Share this Post
Getting links is often one of the primary goals of content marketing. Marketers and brands create compelling content with the hope that publishers will notice, feature a story about the content, and link back to the original creator.
However, all links are not created equal. Different types of links have varying values, just as links from high-authority sites have more value than links from other sites.
At Fractl, we classify each link so we can give it an accurate value and see how it supports a diverse link portfolio. Let’s look at the types of links that exist and how they impact a content marketing campaign.
Download our Sample Link Report!
Link Type: Dofollow
A dofollow link is a direct link from one site to another that is recognized by Google. With a dofollow link, the linker passes some of their equity/authority through the link.
A dofollow link is the most valuable type of link as it passes SEO value and authority to the site it leads to.
Dofollow links are active hyperlinks with anchor text (the text that is hyperlinked) that is typically related to the name or topic of the campaign’s content or publisher.
A successful content marketing campaign naturally builds these high-quality dofollow links. The content is extremely compelling or useful, so other websites link back to it. This is the type of natural linking that search engines like to see.
Our Perceptions of Perfection campaign (which showed the body image of one woman Photoshopped by graphic designers in 18 countries) is an example of how creating interesting content related to a hot topic can naturally catch the attention of publishers and organically build dofollow links.
The landing page for the campaign on the client site received over 480 dofollow links. Links came from sites with high domain authority like BuzzFeed, Mashable, Yahoo, and The New York Times as well as lesser-known websites with lower domain authority.
Domain authority, aka DA, is a metric from Moz that is the “best prediction for how a website will perform in search engine rankings.” This metric helps us place a unique value on each dofollow link. The higher the DA of the website with the link, the higher the value of getting a link on their site.
At Fractl, we place greater importance on high-authority links, but we also see the benefit in getting dofollow links from both high- and low-authority websites. A diverse link portfolio with numerous types of links of varying quality is a sign that links were acquired in a legitimate way.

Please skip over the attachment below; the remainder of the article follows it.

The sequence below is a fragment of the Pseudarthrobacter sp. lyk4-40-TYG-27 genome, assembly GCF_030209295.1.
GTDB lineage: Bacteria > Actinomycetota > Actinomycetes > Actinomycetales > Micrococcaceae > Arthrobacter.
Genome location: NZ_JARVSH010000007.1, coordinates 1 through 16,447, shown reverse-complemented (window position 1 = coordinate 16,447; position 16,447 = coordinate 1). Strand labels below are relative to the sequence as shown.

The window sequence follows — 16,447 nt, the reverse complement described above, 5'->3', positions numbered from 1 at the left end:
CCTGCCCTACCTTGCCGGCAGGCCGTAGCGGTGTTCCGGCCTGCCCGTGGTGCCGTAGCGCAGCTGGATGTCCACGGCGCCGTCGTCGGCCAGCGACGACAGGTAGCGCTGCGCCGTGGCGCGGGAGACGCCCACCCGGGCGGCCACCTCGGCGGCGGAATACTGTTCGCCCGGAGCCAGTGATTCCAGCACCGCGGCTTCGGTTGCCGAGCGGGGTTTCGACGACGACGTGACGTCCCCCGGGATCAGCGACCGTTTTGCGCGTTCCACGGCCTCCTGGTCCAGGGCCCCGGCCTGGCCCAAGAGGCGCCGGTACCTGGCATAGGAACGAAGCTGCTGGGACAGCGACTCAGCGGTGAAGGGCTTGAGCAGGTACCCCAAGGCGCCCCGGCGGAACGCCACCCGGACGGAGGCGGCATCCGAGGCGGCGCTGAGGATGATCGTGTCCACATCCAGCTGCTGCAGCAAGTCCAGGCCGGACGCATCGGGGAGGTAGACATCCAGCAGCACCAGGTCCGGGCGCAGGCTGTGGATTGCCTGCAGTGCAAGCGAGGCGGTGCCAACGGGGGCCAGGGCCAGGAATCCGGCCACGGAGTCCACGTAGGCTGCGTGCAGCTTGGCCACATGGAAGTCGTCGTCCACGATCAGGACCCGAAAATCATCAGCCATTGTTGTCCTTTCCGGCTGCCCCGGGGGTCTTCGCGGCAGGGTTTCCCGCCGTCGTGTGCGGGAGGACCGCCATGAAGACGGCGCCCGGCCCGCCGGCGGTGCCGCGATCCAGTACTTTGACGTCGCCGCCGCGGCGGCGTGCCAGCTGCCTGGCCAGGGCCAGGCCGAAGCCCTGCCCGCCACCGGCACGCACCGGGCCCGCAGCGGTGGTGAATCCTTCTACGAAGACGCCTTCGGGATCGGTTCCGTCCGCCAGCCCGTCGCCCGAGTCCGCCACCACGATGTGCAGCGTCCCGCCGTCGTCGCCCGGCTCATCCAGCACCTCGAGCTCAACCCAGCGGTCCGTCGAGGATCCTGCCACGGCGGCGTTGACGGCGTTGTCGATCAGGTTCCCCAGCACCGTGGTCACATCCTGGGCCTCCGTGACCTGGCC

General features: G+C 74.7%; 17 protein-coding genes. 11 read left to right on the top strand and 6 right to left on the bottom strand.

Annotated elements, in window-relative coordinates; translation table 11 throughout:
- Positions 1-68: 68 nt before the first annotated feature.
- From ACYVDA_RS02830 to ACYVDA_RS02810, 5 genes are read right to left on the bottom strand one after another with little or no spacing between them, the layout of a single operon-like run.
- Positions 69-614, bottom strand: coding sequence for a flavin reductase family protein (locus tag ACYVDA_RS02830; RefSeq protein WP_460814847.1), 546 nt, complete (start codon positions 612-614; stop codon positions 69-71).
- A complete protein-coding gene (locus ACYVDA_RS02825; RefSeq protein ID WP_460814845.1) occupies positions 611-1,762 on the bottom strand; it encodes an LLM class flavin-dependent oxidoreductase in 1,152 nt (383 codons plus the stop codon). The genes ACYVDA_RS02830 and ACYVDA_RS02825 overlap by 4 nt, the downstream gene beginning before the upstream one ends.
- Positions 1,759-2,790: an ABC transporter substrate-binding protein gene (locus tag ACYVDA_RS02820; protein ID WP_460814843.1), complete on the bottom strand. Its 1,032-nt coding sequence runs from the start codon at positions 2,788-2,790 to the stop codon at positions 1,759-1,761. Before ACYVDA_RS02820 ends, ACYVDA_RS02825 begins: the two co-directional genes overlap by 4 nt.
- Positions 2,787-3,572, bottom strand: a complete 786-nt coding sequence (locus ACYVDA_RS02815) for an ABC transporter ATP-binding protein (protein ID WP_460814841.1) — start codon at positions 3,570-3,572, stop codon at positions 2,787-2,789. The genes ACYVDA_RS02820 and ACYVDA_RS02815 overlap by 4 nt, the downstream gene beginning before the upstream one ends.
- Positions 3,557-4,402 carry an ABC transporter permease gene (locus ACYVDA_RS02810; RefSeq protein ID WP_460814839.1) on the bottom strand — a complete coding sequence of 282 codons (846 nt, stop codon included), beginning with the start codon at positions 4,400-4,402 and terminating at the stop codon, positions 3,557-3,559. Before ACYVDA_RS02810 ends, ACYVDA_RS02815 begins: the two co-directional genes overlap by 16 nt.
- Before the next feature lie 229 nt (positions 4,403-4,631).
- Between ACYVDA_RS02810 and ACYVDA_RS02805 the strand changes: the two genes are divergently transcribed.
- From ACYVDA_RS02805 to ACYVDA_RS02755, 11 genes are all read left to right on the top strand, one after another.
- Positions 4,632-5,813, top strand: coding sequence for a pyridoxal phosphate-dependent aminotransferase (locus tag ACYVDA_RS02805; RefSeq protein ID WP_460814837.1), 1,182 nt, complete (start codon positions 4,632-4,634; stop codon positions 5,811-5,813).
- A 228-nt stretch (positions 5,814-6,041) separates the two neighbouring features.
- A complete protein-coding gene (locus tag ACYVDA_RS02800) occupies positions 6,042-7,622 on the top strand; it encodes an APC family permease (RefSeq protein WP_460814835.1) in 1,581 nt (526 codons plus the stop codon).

Now, let’s go over the other type of direct link: the nofollow.
Link Type: Nofollow
A nofollow link is also a direct link from one site to another, but it has a special “nofollow” condition in the source code that prevents Google from recognizing a shift in equity or authority from one site to another.
A nofollow link is similar to a dofollow link in its appearance. But unlike a dofollow link, a nofollow link blocks the SEO value from being passed to the site its linking to.
In the screenshot below of an article on Daily Mail, you can see how the dofollow link looks the same as a nofollow link.
But upon further investigation, you can see that this is a nofollow link. By selecting “Inspect” or “Inspect element” while right-clicking on the link within a web browser, you can see the line of code – rel=“nofollow” – that indicates its status. (More on this below.)
Because of the highlighted code above, the link does not pass authority from one site to another.
Even though it may seem counterintuitive, nofollow links can be incredibly useful. If you get one from a top-tier site with widespread natural syndication, there are still big benefits.
For one thing, nofollow links are just as valuable for driving traffic back to your site as a dofollow link. But traffic isn’t the only benefit of a nofollow link. You can actually get more dofollow links due to a nofollow link.
For example, Daily Mail generally only gives out nofollow links for its published stories, but because so many writers and websites from all over the world syndicate content from Daily Mail, an article from this source may end up receiving countless dofollow links as a result of that original nofollow link.